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Anneliese Michel (21 September 1952 – 1 July 1976) was a German woman who underwent Catholic exorcism rites in 1975 and died the next year, due to lack of medical care. Later investigation determined that she was malnourished and dehydrated; her parents and the priests responsible were charged with negligent homicide. The case attracted media and public attention because of the Catholic Church's unusual decision to employ the 400-year-old ritual of exorcism, something that had been rarely seen since the 18th Century. The film The Exorcism of Emily Rose is loosely based on her story.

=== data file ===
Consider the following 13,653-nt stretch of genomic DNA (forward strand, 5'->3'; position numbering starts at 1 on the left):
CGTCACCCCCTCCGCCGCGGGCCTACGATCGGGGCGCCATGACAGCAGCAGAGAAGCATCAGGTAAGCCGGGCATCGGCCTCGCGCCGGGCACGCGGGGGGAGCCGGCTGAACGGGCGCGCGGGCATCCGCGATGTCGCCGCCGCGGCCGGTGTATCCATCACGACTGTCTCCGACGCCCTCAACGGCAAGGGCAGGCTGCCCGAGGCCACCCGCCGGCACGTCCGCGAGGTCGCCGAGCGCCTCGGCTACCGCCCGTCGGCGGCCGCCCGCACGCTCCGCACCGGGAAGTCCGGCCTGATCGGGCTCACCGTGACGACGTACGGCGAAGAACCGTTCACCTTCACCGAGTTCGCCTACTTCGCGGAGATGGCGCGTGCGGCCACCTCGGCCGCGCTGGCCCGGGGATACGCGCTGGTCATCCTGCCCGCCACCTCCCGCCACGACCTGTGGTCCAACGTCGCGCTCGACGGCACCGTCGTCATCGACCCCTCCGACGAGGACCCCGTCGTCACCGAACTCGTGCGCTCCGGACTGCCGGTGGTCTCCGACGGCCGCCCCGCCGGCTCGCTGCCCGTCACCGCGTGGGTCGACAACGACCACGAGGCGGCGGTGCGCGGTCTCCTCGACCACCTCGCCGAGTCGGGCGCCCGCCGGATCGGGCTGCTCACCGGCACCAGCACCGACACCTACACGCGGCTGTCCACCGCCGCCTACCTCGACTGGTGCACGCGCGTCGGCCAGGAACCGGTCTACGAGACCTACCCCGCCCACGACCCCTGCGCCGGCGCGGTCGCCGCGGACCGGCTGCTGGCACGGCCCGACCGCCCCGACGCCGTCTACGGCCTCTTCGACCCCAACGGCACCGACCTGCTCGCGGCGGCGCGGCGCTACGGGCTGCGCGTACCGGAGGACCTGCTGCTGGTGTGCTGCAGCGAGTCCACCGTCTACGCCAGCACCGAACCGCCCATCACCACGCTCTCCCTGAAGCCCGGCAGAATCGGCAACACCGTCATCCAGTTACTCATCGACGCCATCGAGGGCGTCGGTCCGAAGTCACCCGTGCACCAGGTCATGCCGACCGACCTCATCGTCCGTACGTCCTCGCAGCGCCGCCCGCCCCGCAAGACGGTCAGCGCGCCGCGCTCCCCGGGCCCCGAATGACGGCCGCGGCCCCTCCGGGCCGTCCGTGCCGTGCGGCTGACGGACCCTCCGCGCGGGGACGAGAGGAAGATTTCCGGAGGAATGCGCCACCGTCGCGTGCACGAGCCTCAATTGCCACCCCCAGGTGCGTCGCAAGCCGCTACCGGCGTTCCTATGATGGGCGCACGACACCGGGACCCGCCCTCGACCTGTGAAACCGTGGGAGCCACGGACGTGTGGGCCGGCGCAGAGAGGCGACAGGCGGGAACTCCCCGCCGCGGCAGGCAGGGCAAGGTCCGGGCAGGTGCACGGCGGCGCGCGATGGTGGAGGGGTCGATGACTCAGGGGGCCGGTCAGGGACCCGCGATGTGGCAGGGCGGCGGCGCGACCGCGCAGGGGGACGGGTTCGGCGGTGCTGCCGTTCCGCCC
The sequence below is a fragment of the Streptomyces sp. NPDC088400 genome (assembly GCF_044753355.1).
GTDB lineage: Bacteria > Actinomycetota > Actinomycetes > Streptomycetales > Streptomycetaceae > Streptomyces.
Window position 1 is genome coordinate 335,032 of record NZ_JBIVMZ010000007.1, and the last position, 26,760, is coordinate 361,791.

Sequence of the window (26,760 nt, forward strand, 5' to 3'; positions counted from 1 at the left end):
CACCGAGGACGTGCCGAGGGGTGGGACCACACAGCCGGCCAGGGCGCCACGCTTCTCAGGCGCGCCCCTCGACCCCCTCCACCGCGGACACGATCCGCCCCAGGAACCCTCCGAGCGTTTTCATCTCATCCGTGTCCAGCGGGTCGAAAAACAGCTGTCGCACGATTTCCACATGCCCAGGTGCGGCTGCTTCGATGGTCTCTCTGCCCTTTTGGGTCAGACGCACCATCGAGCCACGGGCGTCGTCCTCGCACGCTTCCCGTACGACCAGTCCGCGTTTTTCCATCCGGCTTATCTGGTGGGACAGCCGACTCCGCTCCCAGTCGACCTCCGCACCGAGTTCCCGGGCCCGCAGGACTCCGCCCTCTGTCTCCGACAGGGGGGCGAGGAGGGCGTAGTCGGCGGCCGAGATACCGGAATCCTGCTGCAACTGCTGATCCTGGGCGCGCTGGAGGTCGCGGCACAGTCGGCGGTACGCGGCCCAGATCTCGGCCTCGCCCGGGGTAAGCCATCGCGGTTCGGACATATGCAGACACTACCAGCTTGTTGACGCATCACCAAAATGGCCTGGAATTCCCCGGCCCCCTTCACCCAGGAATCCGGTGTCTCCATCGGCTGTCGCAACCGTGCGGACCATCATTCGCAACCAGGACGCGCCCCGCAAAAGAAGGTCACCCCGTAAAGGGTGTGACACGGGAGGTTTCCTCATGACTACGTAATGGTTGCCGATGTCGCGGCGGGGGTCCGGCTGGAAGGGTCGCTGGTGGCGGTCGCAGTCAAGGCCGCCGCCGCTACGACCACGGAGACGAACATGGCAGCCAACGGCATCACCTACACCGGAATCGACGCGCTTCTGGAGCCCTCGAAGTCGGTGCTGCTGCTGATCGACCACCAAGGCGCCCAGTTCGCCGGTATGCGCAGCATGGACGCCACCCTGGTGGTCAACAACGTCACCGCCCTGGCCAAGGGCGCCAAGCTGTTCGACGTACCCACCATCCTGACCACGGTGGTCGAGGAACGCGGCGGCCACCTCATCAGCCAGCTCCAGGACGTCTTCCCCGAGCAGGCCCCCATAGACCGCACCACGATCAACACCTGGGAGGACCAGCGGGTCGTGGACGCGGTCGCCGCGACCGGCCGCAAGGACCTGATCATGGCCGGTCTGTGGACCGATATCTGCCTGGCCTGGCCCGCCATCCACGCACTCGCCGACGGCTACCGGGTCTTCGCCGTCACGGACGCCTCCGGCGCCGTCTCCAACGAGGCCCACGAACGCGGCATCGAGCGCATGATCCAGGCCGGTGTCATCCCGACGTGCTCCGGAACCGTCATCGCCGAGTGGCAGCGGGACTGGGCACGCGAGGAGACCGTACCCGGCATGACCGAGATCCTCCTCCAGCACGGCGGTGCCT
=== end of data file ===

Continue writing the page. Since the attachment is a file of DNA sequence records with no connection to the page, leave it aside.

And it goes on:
When Michel was sixteen, she experienced an epileptic seizure and was diagnosed with temporal lobe epilepsy. She was diagnosed as depressed and treated at a psychiatric hospital. By the time she was twenty, she had become intolerant of various religious objects, and began to hear voices. Her condition worsened, despite medication, and she became suicidal. Michel and her family became convinced she was possessed by demons, and appealed to a Catholic priest for an exorcism. While rejected at first, after much hesitation, two priests got permission from the local bishop in 1975, and performed exorcism rites on her for 10 months, in secret (as ordered by the bishop). After her death, Michel's parents and the two priests were found guilty of negligent homicide, and were sentenced to six months in jail (reduced to three years of probation), and a fine. The case has been cited as an example of a misidentified mental disorder, negligence, abuse and religious hysteria.
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